Sachin Jain writes about the 14th GayBombay Parents and Relatives Meet held in Mumbai as part of the QAM week
The 14th GayBombay Parents and Relatives Meet, a part of the Queer Azaadi 2013 event line-up, was held on Sunday, January 20, 2013 at a venue called Liquid Lounge in Mumbai. In attendance were 6 parents and relatives, and 70 LGBT persons. Parents of LGBT persons have played a significant role in the social awareness about sexual minority rights that has grown in India by leaps and bounds since the 2009 Delhi High Court judgement decriminalizing homosexuality between consenting same-sex adults in private. The objective of the meet was to provide a safe, non-judgemental space for parents and relatives of LGBT persons to meet each other, share their experiences, and build and offer support networks, both to other parents dealing with issues related to the alternate sexuality of their children, or to such children looking for ways to reach out to their parents about this.
The highlight of this parents meet was the completely unorthodox path taken by veteran facilitator of these meets, Umang. This time, he started with 6 role plays enacted by him and various other parents. In these he addressed all the common questions asked by parents when their children came out. The first one was a moving exploration of how an Indian son searches for ways and terms to explain his sexuality to his perplexed traditional parent. It touched upon attraction, sex, love, marriage and psychiatry. Denial, ignorance, fear, anger, secrecy showed up in the parental reactions, beautifully enacted by Mrs Shobha Doshi. Another was of a modern mother: she thinks her son is not ready for marriage because he does not want to take responsibility. One of our regular attendees, Mrs. Sarojini Dash, who is also a psychiatrist, played the role of one, and allayed the fears of the parent. “It’s a question of educating society,” she said in the course of the conversation. “We have seen so many gay people, who achieve very much, and they have positive characteristics that help them to reach top of their professions and they are respected in society very much.” The remaining role plays had Mrs. Doshi meeting other parents. Umang also narrates wonderful anecdotes about each parent, their stories of coming out as parents of gay persons and how they have been involved in and contributed to the LGBT community. “The purpose of having this unconventional start was to change the predictable pattern of the meetings,” said Umang. “The role plays also serve as templates for LGBT persons seeking clues about how to hold conversations with their parents about their sexuality.”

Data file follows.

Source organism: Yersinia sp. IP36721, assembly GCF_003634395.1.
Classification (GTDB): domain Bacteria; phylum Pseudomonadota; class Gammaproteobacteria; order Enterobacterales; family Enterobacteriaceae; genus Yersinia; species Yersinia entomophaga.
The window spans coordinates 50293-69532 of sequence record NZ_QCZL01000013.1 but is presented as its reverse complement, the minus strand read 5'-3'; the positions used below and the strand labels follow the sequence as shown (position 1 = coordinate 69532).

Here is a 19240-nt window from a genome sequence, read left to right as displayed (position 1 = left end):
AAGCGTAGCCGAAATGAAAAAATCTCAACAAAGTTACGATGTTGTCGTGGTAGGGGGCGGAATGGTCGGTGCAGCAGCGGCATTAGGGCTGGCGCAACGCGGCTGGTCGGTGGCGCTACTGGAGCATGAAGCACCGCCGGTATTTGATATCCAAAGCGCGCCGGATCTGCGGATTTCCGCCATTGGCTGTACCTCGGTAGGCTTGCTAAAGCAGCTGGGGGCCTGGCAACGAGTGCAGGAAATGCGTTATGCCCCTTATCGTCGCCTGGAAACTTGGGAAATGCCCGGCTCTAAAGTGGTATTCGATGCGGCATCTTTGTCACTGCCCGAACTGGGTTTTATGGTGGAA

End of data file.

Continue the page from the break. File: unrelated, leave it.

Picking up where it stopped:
The gathering held a minute’s silence in memory of Mrs Jalnawala, proud mother of Peshdad, and a veteran of many parents meets. She passed away a few months ago. The group appreciated and remembered the mixture of fondness and firmness with which she supported Peshdad who could not attend because he is out of the country.
The transformative effect this meeting has on those still coming to terms with their sexuality has to be seen to be believed. A first-timer to such a meet, Roger, said “I indeed was totally focussed and ensured that I did not miss a single uttered word.” Even for those who have reached a stage of comfort and empowerment vis-a-vis their relationship with their parents about their sexuality, attending such a meet reinforces their feeling of solidarity with the community and appreciation for the journey that both they and their parents have taken.
One of the attendees, Priyank wrote after the meeting saying, “My father, mother and brother never had an issue with me being a
The parents and relatives also talked about how these meets have changed their own lives. Mrs. Harwant Kaur, who has opened her home and heart to GB meetings, whereby hundreds of young gay men have received her support, solace and advice, always delivered with humour and chutzpah. She said: “I’ve met so many young gay men who give me so much love and affection. I don’t have children of my own and you all compensate for that.” There was a very nice unstructured interaction between parents and the LGBT community during the tea and snacks break, when young men nervously walked up to the parents to ask questions they were too afraid to ask in front of others.
However there was also some development areas in these meets, pointed out by Mayuresh, who has been bringing his parents for these meets for many years. “In my opinion the purpose of the event is fulfilled even if a few folks are inspired or helped in their coming out process. However, I would have liked to see more participation from parents. There were only 6 parents and relatives of which 5 were women and all had accepted their gay children. Also, the majority of the audience had already come out in varying degrees. I wonder if there is anything we can do to encourage more parents to attend, such as smaller and localized meets, etc.”
The meets also inspire gay men to see role models for their parents, and gives them a roadmap to structure their coming out process or to involve their parents in the LGBT worlds, as often, the familial world and the LGBT world remain insulated from each other for even the most ‘out’ LGBT persons and ‘out’ parents. As Nikhil said, “I’d have brought my parents if I was in town.” One of the organizers, Balachandran Ramiah, also connected the dots between the parental support and a challenges that the LGBT community faces in contemporary society: “The parents meets send a very strong statement to the authorities: we don’t have an issue with our child being gay, why do you?”
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